Thank Heaven for High-Heat Egg

“High-heat egg” is a term I learned from my allergist. It’s the term that I sought for years, without knowing it actually existed, to describe my relationship with eggs. Raw or stovetop-cooked, and I’m toast, with violent cramps and vomiting that are akin to food poisoning. Throw those eggs into a baked good, however–a really well-baked good–and I’m just dandy.

Low- and no-heat eggs are why I carry an Epi-Pen. High-heat eggs are why I finally decided to dust off my foresaken quiche pan tonight and try something new.

When I lived in France (some quarter-century ago now!), I was introduced to “la tarte,” and I couldn’t get enough. Tarte aux poireaux, tart aux oingons, tarte aux asperges. Plus, tarte aux pommes, tarte Tatin, tarte aux pêches, aux poires, aux cerises. The whole shebang. Miam-miam. When I came home, I threw a beautiful ceramic tart pan into my luggage, along with the secrets of making a good pâte brisée crust, and this staple of French home-cooking became a staple in my home, too.

Of course, the tartes—and all of their dairy-ful, wheat-ful friends—were also slowly eating away at my insides. So, when the cheese and milk had to go, I pushed the pan to the back of my cabinets. Losing wheat a year ago sealed the deal.

It’s just that, even with the Massively Allergen-Free diet a year behind me, I still get so bored of my food. I miss crusts. I miss creamy things. It was definitely time to experiment.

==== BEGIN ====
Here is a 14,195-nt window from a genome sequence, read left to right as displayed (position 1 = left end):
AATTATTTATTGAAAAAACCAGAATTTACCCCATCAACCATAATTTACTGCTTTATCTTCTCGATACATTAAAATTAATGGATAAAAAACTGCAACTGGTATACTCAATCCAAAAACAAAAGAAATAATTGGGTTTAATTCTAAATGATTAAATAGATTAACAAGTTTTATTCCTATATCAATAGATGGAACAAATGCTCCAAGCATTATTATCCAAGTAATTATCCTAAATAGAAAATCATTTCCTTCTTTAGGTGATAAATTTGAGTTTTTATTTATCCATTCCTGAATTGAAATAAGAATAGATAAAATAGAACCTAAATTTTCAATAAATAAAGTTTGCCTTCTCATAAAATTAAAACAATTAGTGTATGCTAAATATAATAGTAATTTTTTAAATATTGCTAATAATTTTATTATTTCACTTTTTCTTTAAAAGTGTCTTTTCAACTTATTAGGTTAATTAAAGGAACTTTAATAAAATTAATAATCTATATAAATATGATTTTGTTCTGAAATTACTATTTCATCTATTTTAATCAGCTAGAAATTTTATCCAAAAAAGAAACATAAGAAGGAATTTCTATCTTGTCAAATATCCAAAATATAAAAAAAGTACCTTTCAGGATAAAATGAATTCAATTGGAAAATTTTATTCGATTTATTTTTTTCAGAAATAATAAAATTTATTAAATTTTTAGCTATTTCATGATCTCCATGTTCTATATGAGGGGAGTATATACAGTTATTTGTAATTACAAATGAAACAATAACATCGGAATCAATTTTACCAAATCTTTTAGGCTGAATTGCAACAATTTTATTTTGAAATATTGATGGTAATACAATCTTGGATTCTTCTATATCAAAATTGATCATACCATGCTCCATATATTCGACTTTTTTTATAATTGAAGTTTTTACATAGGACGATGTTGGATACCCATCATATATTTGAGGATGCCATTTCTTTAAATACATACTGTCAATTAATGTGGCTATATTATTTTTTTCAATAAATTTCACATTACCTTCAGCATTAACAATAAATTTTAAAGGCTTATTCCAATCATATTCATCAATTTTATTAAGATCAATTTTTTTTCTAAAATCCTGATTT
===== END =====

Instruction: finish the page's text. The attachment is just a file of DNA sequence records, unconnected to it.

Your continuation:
For a crust, I borrowed this nice almond-flour version from over at Meaningful Eats, and cooked according to the directions there.

For the filling, I sauteed onion, mushroom, and a bag of frozen spinach. Then covered with a custard similar to Johanna’s over on her blog, but with a good grind of fresh nutmeg, and without the Daiya cheese (which I just can’t get into). Bake the heck out of it, and it wasn’t quiche, exactly, but it was the closest thing that I’ve had in a long, long time.

quicheNext time, I’m adding a bit of nutritional yeast, and I may poke around for a more pie-like crust. Still, there will definitely be a next time, which feels like a pretty big deal, in and of itself.

We rounded off dinner with the amazing tomato-basil soup (served chilled) from Chloe’s Kitchen, a lovely fresh salad, and a tasty glass of prosecco for the grown-ups. Isn’t summer fun?

quiche_dinner

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About eosgirl

Trying to stop worrying and love my eosinophilic gastrointestinal disease.
This entry was posted in Allergies, Cooking, Food and tagged , , , , , . Bookmark the permalink.

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